No matter how many times I get out on Green Mountain, I miraculously never get sick of it and it remains one of my favorite peaks.  Every trip is a new adventure and it never ceases to amaze me how many various routes I can dream up and how much adventure can be found on this peak, only a mile or two from town.  It can feel remarkably and deceptively remote at times.  I have come to know each and every rock and log step in the trail (and now ladder rungs), notice when my right foot steps on a certain rock or log that I am out of sync vs. stepping in the same spot with my left.  I enjoy the consistency, observing changes, tangibly monitoring my fitness on given routes, knowing where to expect ice, lingering snow, water, mud, animals, seeing familiar faces, etc...

Not sure if now I'll work on adding another 1,000 (probably), or check other peak counts and push toward 1,000 in other places.  Most likely though, as is the case with all of my running and outdoor adventures, it will all just come along naturally and without a plan.

Some random highlights, memorable moments or thoughts of note over those years in no particular order (and I am forgetting or omitting many):

  • Getting out there and sharing the trails with great friends, sister, father, mother, mother in law, my wife Allison, my dog Sierra and now slowly introducing my daughters to the trails.  
  • Running Green the day after my daughters were born and feeling as though I were floating on air with the biggest smile on my face, wanting to tell the World about my good fortune.  I happened to bump into Aaron Kennard near the summit and I could not help but to talk his ear off about it.  I did not PR that day, but I was very close and it felt like nothing.
  • Summiting in any weather, be it -15 degrees, 100+ degrees, hurricane force winds, blizzards, night, rain, 1,000 year floods, etc....  Lightning is usually the only meteorological deterrent.
  • Carrying my twin daughters up and down the mountain, either both at once, or individually.  It was quite the circus act carrying them both, as well as managing the dog.
  • Exploring random routes on the mountain, either planned or on a whim.  Flatiron climbs, scrambles, remote ridgelines, chossy hillsides, boulderfields, poison ivy/oak, bush choked ravines, caves, tunnels, arches, getting lost, getting cliffed out, backtracking and making a game straight lining it to the summit.
  • Joining Homie for his last 3 of 10 laps in a day on Green Mountain.
  • Running the trails after the floods last year and having the trails entirely to myself.  Parking away from trailheads, wearing earthy colors, never wearing headphones, always on the lookout, staying off trail when necessary, tracking footprints, stealth evading, close calls, exploring washouts start to finish.  It was somewhat disappointing when the trails reopened in an odd sort of way.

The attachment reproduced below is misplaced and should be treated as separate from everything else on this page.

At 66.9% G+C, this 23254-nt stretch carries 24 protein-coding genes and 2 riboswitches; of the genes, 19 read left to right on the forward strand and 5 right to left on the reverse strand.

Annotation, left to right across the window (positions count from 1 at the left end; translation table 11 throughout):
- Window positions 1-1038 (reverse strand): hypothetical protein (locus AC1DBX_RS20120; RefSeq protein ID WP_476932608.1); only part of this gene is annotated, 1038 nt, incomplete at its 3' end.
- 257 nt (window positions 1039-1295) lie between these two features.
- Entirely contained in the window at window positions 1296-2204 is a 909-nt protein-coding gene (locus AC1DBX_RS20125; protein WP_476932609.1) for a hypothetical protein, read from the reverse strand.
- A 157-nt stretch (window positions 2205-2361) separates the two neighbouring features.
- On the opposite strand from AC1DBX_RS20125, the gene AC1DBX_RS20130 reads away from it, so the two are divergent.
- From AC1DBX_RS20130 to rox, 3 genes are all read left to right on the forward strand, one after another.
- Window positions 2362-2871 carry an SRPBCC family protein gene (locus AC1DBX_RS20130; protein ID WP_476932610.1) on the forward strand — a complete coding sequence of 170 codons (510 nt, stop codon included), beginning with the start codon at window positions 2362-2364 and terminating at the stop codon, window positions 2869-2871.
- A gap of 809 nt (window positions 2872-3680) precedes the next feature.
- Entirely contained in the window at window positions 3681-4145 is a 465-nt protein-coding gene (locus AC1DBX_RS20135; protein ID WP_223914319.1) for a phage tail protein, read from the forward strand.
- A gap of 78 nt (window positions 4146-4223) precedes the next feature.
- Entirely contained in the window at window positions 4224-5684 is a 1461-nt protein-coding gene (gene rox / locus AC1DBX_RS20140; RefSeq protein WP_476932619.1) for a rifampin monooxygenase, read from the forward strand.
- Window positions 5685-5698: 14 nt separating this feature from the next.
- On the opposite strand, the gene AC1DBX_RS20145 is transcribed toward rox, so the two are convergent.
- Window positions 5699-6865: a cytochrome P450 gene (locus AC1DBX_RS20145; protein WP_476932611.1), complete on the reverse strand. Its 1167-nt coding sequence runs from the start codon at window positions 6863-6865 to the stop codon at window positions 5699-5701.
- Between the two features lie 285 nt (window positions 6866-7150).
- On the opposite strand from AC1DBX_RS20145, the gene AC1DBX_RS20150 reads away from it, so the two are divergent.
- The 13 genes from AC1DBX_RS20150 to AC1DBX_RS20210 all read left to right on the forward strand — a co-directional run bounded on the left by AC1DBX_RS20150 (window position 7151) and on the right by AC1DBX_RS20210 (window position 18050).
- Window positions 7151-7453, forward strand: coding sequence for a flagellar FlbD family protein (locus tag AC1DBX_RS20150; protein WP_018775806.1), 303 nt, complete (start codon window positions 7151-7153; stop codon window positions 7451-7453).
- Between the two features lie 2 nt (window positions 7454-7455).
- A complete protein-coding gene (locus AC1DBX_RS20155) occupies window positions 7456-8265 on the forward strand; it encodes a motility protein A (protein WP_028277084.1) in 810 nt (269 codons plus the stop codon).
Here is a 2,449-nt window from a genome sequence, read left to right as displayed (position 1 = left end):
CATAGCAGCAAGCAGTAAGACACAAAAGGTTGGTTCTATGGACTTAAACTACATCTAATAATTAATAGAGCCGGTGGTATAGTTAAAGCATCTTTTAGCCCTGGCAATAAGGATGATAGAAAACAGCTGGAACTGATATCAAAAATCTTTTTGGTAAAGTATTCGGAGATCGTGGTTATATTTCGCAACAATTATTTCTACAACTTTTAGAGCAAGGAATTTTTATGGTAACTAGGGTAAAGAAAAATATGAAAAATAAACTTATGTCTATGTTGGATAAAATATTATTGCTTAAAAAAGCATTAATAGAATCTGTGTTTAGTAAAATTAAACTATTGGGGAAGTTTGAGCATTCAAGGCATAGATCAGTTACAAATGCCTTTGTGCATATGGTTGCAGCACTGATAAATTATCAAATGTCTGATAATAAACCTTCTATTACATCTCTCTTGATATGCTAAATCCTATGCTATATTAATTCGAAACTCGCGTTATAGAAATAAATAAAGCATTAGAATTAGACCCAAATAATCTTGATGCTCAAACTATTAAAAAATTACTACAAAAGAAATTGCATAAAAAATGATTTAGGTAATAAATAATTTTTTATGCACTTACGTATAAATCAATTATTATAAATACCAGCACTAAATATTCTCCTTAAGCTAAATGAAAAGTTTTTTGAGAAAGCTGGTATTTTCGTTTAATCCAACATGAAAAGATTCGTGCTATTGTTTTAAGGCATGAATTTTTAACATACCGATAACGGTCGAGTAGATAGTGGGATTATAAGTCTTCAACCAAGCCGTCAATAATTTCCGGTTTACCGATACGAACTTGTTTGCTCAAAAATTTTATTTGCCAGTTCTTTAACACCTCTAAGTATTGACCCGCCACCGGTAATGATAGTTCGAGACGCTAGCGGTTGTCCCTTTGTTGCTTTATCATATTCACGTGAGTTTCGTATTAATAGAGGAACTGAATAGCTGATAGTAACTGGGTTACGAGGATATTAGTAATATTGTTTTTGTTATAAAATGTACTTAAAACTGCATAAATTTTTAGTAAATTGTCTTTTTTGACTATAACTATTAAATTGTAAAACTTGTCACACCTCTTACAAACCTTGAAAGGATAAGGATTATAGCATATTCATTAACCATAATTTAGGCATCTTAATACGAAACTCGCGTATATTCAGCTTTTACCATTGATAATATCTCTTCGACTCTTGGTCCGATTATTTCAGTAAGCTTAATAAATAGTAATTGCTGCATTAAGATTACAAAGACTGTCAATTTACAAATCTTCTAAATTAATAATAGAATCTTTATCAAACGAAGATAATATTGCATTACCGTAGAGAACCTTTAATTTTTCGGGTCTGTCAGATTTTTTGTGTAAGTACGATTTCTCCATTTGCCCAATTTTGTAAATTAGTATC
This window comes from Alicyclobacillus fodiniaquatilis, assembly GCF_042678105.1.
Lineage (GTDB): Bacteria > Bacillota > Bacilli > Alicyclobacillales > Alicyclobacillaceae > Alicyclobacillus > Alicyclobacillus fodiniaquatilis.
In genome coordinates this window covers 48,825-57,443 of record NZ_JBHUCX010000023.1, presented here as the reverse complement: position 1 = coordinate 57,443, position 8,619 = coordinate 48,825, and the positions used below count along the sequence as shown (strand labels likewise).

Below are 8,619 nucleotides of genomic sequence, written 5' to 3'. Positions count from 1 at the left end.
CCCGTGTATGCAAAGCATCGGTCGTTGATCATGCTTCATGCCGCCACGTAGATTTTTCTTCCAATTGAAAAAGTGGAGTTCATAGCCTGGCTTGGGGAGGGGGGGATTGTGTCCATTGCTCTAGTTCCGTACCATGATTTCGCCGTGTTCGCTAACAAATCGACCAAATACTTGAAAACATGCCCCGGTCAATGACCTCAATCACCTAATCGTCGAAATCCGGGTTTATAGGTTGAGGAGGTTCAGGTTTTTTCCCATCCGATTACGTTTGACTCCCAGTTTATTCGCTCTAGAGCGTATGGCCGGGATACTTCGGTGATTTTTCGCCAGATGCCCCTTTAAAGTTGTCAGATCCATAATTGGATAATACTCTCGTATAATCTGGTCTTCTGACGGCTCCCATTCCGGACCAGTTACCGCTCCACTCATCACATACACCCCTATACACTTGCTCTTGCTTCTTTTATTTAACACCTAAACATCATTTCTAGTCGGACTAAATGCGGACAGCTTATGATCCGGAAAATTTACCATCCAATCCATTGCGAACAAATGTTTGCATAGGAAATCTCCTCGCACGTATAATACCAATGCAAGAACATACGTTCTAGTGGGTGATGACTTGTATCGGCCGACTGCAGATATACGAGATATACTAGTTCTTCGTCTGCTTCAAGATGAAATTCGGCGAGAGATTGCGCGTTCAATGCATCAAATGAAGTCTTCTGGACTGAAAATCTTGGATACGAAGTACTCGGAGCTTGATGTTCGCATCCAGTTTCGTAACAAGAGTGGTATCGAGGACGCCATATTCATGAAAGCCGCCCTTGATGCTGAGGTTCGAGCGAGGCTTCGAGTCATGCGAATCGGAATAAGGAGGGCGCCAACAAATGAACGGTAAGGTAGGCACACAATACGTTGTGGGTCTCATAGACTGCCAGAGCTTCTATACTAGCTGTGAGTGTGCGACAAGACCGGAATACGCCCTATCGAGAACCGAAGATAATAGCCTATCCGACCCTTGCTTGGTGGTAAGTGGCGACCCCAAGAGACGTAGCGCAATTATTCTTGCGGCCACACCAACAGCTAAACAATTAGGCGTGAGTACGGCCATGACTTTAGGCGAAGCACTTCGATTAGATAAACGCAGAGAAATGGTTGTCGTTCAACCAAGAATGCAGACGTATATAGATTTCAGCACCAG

• Not being able to summit, bailing 2/3 of the way up after a blizzard and a few consecutive snowstorms in January 2007.  The snow was just too deep and even with 30" snowshoes, progress was frustratingly slow and tedious.  Not to mention, I carried my skis with me, but chickened out on skiing back down.
  • Quick changes in weather, inversions, being above the clouds, sunrises, sunsets.
  • Wildlife.  Bears, rattlesnakes, bullsnakes, deer, grouse, fox, owls, eagles, falcons.  I have yet to see a mountain lion, but have tracked them and have been tracked by them.
  • Setting a variety of PRs on the hill, up, down, up and down.
  • Hill intervals with George.
  • Botching a leap off the summit block and being rudely reminded of how hard and unforgiving rocks are.
Some photos from celebratory summit #1,000.  All photos by George Zack, unless otherwise noted.

Pausing to regroup on the ascent.  Andrew and Aron.

Aron and I

The true summit, that Joe contends was heli-lifted there.  Not a "proper" summit, like Bear.

Joe snapping a photo of me.

With a polaroid no less.

(Joe Grant photo)

Clockwise from left:  Aron, me, Homie, Joe, Tony, Andrew, Bruce

We had the pleasure of experiencing an amazing inversion and were above the clouds.

The following two photos I lifted from BoCo Ranger on Twitter, the first from the area near Walker looking toward Eldo.

From Sugarloaf you can see Green just barely peeking above the clouds, center left, then Bear and SoBo in the direct center.

Tailgating afterwards.  Since I am one of two grown men on the planet who does not drink beer (along with Homie), George decided to bring me kid cereal instead to celebrate.

It was cold afterwards, but the storytelling and banter was too fun to pass up.  Especially Joe, he is as good at telling stories in person as in his writing.

The change in weather on this day was incredible.  I had originally dressed in shorts, as it was ~55 degrees as I was preparing to run, but literally in the span of a half hour, the temperature dropped 30 degrees.  It was a good bit warmer above ~7,000 feet and much better in the sun above the clouds.

Tuesday, October 28, 2014

Saturday, 10/25/14 Monster Dash

After last year's starting line debacle (poor information from the race crew) Amelie and Isabelle were eager to go back again to make right.  This year, we signed up for the medium distance, 1/2 mile out and back course (vs. the 1 block Spooky Sprint last year).  In all honesty, their main motivation was the opportunity to get dressed up as Snow White and Cinderella and parade around the streets of Louisville, but once we were there, they really seemed to be into the idea of the race.

It was really fun to lead them along and see them gut it out, surging past one another, then either blowing up, or just being courteous to wait up for each other.  There may have even been some seeds of rivalry mixed in there as well.

They said they want to race Pikes with dad next, but I had to explain they have another 12 years to wait on that one.  Plenty of time to train!

Miraculously, no pre-race trips to the potty, unlike myself, who ends up there 4 or 5 times beforehand.

"Good luck sis!"

 We bumped into their twin friends, Neve and Meadow.

Pacing themselves, being careful to not go out too fast.

Isabelle getting a gap.

Isabelle looking a little worked